Mike Sayles knows the struggles of living with psoriatic disease. The 32-year-old in suburban Chicago has been living with psoriasis and psoriatic arthritis (PsA) for the past decade, with the signs first appearing and manifesting in his nails.
Mike has been through it all: the stumped doctors, the misdiagnosis, the long and arduous treatment journey before landing on something that works for him. The key to his success? Routine. Know what works, and stick with it.
The problem with routine, though, is that it can easily get thrown out the window when raising young children. Especially with young children who are also living with psoriatic disease.
“I noticed at a pretty young age that psoriasis and psoriatic arthritis started to present themselves [in my children],” says Mike. “In a period of about a year, all three were showing obvious signs of psoriasis on their skin and were experiencing some joint issues.”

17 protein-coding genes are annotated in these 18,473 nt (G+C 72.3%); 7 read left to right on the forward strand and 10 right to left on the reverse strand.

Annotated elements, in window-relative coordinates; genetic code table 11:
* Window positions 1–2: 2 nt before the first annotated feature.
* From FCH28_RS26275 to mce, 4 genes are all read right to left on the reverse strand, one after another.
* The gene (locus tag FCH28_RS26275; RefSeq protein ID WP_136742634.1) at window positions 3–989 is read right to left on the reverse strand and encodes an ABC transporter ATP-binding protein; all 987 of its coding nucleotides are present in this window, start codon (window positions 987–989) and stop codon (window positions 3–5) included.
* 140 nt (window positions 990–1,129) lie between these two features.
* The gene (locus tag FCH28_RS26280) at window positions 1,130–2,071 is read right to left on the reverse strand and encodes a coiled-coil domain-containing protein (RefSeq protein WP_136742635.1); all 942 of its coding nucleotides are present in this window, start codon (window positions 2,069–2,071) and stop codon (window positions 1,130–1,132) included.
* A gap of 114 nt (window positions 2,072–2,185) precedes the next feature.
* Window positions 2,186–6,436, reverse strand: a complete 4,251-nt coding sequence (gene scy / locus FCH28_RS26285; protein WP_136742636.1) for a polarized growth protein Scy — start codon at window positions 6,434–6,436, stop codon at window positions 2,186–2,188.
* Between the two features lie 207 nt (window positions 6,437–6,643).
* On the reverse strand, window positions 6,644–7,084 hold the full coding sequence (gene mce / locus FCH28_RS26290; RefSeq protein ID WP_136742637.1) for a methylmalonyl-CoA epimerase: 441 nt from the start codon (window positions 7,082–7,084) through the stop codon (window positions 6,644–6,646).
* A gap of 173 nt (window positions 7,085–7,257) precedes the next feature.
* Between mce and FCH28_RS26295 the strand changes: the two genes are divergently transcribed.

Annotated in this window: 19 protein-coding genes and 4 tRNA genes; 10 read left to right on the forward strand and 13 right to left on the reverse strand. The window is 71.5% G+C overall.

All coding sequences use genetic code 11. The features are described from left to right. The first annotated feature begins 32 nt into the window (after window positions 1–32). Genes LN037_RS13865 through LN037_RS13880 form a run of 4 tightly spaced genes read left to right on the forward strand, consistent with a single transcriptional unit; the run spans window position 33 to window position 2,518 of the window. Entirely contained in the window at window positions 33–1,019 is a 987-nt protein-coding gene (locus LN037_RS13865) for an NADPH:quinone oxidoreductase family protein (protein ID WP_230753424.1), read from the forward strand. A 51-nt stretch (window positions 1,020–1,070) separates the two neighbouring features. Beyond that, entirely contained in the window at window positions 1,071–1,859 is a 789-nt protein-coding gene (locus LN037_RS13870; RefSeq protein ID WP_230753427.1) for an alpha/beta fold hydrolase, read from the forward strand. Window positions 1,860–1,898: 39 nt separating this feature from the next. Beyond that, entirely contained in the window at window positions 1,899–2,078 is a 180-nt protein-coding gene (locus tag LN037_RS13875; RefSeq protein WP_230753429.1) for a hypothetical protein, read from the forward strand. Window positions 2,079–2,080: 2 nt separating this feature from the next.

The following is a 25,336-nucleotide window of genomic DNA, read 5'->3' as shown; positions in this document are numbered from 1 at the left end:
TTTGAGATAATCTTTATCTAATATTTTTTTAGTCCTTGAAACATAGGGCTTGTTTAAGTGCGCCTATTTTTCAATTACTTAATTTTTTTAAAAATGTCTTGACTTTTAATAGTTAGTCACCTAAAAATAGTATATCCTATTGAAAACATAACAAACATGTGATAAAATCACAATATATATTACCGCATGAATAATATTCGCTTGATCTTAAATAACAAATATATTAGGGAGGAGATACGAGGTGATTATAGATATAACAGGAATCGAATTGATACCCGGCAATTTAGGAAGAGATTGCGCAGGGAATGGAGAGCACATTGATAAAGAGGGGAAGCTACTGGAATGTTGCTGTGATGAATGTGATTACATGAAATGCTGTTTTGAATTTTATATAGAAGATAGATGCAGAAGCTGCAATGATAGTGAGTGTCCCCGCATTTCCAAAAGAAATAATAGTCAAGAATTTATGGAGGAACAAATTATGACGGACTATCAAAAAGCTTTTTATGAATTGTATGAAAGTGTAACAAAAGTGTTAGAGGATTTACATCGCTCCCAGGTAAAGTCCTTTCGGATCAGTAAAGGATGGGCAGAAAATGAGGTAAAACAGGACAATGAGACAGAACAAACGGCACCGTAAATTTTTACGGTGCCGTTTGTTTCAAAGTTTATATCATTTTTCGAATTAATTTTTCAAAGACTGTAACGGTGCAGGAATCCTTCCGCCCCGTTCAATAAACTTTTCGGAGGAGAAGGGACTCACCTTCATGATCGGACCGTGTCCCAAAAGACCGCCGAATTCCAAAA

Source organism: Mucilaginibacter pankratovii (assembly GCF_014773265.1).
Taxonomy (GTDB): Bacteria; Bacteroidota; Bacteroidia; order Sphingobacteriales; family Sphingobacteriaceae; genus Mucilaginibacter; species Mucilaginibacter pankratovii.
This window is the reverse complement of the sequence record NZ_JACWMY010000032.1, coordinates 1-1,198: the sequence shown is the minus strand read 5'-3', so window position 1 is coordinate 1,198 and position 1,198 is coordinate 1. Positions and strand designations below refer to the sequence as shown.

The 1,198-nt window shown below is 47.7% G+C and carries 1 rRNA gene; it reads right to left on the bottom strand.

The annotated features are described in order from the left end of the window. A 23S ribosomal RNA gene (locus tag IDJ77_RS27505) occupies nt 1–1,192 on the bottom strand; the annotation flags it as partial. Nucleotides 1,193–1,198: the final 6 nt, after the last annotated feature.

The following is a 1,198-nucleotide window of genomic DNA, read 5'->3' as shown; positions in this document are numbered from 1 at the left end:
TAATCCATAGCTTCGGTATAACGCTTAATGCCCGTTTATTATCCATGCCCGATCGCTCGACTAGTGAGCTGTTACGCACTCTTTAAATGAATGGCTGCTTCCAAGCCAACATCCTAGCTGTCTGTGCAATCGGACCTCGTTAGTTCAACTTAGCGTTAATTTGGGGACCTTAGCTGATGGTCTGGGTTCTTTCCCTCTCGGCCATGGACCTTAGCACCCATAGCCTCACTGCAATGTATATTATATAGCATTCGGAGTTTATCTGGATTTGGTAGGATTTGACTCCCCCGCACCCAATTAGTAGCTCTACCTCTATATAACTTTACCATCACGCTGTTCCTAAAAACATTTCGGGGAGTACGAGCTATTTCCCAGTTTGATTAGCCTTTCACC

Mike and his wife, Maggie, have had to find a new routine that works for their jobs, Mike’s psoriatic disease and their three children – Ava, who is 7, Keegan, who is 5, and Rori, who is 2. While only Ava and Keegan have been diagnosed so far, all three children already are living with the challenges of both psoriasis and PsA.
Getting into a rhythm that allows for treatment to be properly administered, while making sure the older two kids arrive at school on time, has been a challenge, to say the least.
“It’s just learning to be disciplined about things,” says Mike. “I have to stay on top of taking my medication daily. And for the kids, we have to make sure to apply their topical skin care every night. If we don’t stay on top of it, that’s how flare-ups happen. We also have to factor in their weekly injections into our busy schedules. Keeping on top of what you need to do for the psoriasis and the arthritis becomes a big part of your life.”